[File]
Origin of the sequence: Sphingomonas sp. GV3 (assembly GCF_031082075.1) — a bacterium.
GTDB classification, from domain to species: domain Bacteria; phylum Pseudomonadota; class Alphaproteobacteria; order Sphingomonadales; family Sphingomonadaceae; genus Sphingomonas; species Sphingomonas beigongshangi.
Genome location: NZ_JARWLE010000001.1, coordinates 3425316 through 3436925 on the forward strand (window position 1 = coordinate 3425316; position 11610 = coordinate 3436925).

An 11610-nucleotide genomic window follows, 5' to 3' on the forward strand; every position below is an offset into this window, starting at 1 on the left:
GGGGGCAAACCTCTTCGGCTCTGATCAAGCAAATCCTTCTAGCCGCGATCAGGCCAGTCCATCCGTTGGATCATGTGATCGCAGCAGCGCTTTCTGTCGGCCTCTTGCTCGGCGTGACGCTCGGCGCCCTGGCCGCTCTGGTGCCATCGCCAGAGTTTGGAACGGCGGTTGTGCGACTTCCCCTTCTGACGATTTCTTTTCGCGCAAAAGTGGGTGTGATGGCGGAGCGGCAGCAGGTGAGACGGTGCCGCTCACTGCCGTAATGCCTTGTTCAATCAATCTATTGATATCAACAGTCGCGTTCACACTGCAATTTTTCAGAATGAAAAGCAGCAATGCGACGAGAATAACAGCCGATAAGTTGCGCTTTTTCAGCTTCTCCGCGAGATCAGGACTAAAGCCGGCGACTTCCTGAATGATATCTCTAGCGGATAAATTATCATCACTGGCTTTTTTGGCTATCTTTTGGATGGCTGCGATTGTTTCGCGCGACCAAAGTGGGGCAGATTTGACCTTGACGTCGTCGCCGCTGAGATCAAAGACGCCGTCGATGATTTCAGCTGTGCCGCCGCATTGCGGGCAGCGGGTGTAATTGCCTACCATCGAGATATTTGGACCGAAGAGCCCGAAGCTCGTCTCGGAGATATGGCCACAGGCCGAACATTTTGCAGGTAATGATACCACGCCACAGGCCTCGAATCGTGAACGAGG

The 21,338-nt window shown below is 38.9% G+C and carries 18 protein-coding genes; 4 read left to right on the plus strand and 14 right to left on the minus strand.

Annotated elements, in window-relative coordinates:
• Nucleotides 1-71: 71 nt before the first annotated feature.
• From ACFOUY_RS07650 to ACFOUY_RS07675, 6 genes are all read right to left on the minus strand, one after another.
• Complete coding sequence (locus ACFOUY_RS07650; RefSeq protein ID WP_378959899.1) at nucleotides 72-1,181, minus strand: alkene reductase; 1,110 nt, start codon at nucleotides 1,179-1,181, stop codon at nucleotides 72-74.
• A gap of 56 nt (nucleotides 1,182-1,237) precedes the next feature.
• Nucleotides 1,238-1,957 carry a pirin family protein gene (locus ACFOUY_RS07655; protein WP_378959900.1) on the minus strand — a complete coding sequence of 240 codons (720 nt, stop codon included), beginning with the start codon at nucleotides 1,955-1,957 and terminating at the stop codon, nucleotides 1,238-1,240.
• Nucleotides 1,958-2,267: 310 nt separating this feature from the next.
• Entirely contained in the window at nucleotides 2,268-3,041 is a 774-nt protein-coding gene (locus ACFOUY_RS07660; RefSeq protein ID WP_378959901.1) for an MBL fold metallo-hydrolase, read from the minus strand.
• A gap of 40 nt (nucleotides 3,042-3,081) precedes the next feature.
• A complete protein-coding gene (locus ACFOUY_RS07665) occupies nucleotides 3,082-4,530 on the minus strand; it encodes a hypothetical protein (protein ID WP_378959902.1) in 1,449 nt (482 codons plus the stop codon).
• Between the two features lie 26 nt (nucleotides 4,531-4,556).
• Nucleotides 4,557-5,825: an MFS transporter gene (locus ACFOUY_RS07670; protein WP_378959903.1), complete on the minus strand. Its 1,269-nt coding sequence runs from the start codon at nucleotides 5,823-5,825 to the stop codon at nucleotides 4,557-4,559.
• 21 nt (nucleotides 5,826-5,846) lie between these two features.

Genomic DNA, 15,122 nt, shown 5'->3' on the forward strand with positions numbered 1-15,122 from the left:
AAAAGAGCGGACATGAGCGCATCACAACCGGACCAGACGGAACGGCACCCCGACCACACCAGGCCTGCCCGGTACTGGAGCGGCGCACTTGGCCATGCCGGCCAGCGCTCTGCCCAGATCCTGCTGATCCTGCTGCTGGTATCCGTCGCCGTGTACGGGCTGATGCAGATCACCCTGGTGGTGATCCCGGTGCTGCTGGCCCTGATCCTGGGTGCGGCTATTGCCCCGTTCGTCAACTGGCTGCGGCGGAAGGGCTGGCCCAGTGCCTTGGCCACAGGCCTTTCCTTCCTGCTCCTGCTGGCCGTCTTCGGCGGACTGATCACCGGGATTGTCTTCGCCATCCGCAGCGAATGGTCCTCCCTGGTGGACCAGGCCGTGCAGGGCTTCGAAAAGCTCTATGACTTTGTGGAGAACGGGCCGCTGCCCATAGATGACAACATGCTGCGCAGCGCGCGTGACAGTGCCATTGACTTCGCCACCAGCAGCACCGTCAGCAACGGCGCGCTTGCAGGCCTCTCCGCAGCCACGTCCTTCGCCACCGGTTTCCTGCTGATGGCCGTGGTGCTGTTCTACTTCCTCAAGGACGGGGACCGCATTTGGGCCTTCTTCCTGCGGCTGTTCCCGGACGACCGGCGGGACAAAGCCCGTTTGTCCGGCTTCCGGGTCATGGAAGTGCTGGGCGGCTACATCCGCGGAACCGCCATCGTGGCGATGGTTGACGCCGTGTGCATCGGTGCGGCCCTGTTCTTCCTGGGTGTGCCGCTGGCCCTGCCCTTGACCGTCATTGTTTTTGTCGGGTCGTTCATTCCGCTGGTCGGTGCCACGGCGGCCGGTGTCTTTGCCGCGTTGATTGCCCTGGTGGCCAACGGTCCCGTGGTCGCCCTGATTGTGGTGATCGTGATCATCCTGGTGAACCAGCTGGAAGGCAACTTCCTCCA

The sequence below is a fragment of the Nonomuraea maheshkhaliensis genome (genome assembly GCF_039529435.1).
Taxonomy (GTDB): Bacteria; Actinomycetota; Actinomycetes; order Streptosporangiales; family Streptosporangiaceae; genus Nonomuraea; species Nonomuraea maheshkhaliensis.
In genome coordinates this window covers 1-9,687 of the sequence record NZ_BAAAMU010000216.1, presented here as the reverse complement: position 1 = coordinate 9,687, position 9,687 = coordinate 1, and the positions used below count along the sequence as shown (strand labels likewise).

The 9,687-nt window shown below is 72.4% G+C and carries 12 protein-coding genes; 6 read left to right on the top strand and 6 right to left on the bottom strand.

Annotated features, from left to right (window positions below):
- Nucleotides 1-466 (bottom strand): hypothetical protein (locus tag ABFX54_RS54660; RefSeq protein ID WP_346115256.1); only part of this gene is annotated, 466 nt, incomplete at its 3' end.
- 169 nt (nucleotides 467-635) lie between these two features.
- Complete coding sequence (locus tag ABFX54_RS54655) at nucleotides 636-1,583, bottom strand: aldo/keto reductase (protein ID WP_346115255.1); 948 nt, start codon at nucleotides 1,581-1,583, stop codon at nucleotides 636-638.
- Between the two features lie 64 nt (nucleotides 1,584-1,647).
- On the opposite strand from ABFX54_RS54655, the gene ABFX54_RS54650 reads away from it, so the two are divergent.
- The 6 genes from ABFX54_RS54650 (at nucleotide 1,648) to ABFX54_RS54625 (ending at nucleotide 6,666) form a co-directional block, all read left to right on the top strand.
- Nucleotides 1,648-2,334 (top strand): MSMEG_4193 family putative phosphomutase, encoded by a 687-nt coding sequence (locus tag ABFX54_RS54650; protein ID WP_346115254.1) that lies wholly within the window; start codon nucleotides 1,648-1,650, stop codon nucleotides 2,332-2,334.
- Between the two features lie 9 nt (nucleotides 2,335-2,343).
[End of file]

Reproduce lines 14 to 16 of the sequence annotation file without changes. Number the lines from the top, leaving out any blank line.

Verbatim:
• Entirely contained in the window at nucleotides 2,268-3,041 is a 774-nt protein-coding gene (locus ACFOUY_RS07660; RefSeq protein ID WP_378959901.1) for an MBL fold metallo-hydrolase, read from the minus strand.
• A gap of 40 nt (nucleotides 3,042-3,081) precedes the next feature.
• A complete protein-coding gene (locus ACFOUY_RS07665) occupies nucleotides 3,082-4,530 on the minus strand; it encodes a hypothetical protein (protein ID WP_378959902.1) in 1,449 nt (482 codons plus the stop codon).